Goal Experiment Summary Report: Survey Pop

After the first attempt at setting up a goal experiment on my Angular app didn’t work, I conducted research on how to correct this issue.

I found an Angular service called angular-google-analytics which provides a way to use Google Analytics on Angular Apps.

It can be installed using Bower and there are a lot of configuration options that you can put into the App.js file including event tracking.

When I tried adding the service to my application I was experiencing errors so I decided to go to Plan B which is running an experiment on my User Journal.

I created two variations of the article “Content Experiment on Survey Pop.” The original version has a text link to the Survey Pop application and the variation has a green button that links to the Survey Pop application.

content-variations

What were the results of your Content Experiment? Did they match what you thought would happen?

After four days of data collection, there were some preliminary results available.

experiment-data

So far, the variation is outperforming the original with 2 conversions in 4 experiment sessions. The original also had 2 conversions but in 6 experiment sessions. The conversion rate for the variation is 50%, versus 33% for the original.

CNN can now project that variation 1 will be the winner of the experiment. Just kidding. Google Analytics gives variation 1 a 68.9% probability of outperforming the original.

My hypothesis is that the green button is helping to encourage people to click on the link because it stands out against the white background of the page. I predicted that the green button would increase conversions, and so far the data supports this prediction.

Have you been tempted to use less ethical means of converting users? (e.g. Misrepresenting links, spamming, false keywords, etc.)

I have not been tempted to mislead the visitor to increase conversions. This seems counterproductive because if the user doesn’t convert by their own accord, they probably won’t be willing to make a purchase or anything else that requires some effort.

This question reminds me of the tactic of popup windows to ask the user for an email newsletter signup. This is controversial because it can be annoying to the user, but there is probably good data that this tactic increases conversions significantly. If I decided to use this tactic, I might delay the popup so only people who have spent some time on the website would see the popup, instead of getting a popup right when they first visit the website.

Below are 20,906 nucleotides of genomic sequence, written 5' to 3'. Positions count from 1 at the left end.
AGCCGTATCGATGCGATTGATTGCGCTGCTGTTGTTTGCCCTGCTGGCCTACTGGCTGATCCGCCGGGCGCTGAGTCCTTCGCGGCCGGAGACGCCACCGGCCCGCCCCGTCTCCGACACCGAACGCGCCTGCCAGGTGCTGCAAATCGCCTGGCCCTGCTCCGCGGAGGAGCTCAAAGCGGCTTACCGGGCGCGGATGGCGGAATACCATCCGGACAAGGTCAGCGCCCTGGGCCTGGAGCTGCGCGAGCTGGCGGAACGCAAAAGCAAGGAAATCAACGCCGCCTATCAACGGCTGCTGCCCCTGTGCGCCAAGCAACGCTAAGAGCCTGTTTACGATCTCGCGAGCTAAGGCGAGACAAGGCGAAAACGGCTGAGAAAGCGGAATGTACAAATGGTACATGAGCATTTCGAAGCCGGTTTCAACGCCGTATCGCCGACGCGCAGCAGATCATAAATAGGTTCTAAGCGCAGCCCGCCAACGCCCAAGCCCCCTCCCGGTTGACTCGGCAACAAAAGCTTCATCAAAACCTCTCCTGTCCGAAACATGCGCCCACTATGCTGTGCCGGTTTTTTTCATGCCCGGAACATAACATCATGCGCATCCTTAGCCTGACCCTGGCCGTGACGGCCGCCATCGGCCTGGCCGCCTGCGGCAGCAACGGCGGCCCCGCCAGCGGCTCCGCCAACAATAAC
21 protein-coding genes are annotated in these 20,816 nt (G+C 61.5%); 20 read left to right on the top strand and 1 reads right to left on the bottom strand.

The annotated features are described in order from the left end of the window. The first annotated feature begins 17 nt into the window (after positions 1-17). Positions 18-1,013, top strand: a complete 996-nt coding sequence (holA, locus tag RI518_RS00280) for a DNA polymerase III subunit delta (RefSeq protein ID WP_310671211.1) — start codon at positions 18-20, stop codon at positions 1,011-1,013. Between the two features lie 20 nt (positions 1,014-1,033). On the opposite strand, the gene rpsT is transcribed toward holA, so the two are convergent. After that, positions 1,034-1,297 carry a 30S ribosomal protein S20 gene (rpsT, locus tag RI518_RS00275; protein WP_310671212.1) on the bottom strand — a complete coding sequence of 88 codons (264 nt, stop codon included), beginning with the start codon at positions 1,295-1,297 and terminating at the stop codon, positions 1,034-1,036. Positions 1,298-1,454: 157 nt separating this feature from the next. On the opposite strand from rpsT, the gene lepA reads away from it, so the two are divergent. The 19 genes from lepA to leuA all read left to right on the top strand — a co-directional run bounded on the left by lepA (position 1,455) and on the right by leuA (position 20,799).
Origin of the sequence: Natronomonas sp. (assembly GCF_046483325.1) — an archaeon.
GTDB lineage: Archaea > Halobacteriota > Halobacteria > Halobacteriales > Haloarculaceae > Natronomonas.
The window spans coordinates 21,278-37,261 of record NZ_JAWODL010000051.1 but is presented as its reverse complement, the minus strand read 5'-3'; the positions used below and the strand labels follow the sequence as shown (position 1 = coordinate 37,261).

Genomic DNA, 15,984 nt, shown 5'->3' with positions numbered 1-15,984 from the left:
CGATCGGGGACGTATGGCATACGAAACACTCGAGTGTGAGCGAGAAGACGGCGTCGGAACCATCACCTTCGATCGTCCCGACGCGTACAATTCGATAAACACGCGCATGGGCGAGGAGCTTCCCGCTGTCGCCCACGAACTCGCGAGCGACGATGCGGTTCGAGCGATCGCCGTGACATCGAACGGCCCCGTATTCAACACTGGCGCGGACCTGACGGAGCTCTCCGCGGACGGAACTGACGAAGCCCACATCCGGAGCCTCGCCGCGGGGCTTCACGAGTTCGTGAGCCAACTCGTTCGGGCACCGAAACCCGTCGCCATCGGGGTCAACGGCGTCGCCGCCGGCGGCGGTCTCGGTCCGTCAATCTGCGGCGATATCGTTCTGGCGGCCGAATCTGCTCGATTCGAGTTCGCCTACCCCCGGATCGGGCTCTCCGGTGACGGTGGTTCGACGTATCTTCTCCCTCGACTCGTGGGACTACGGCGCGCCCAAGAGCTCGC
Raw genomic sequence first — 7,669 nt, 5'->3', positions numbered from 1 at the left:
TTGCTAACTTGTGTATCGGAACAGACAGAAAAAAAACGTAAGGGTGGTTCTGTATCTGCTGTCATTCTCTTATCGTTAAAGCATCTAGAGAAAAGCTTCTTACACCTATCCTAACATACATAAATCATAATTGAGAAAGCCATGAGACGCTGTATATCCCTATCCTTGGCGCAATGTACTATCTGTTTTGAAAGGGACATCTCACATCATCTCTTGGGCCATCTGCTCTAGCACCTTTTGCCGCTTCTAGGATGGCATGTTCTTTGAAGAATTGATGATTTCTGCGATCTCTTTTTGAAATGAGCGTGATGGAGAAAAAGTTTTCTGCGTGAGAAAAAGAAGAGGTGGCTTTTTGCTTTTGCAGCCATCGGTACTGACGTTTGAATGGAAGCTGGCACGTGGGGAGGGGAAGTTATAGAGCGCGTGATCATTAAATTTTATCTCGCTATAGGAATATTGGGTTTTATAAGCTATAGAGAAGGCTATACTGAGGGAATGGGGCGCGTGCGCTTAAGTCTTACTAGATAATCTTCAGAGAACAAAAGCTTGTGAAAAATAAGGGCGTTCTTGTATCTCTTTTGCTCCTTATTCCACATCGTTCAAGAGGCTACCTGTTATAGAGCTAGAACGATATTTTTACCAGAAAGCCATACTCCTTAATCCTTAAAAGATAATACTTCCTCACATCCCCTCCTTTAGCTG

Are these tools (Google Analytics) usable? Have they been challenging for you?
It was great learning about how to implement content experiments on a website. It seems pretty simple to implement on a site although I was not able to get the experiment to work on an Angular application because Google thought that there were only one or two pages on the site instead of the actual page count (6-8 pages). I wasn’t able to get the google analytics service to work on my app without errors. I think it would help to use a service like Prerender.io which creates a static version of each page and makes Angular apps more “Google friendly.”

Content Experiment on Survey Pop

I set up a A/B test on the homepage of Survey Pop to test whether adding a button increased visits to the survey page.

First I created a new angular route with Yeoman for my angular app called mainvariation and copied the homepage HTML to mainvariation.html. There is a slight change between the two versions which is adding a button to the link “View the Survey”.

home-page-variations

I then set up a new experiment in Google Analytics which included adding a goal of a visit to the survey page. I set the goal of visiting the survey page as the criteria for a successful outcome. I then added the JavaScript code to the head section of my Index.html.

Google Analytics confirmed that the code was working on the page I am testing. I solicited test subjects at the course Slack channel and GA tracked 10 sessions in the first day.

validate-code

After 6 days I rechecked the results of the experiment and there were still zero goal conversions for both variations.

experiment-results

After some investigation, I found that Google Analytics thinks that my app only has two pages.

content-drilldown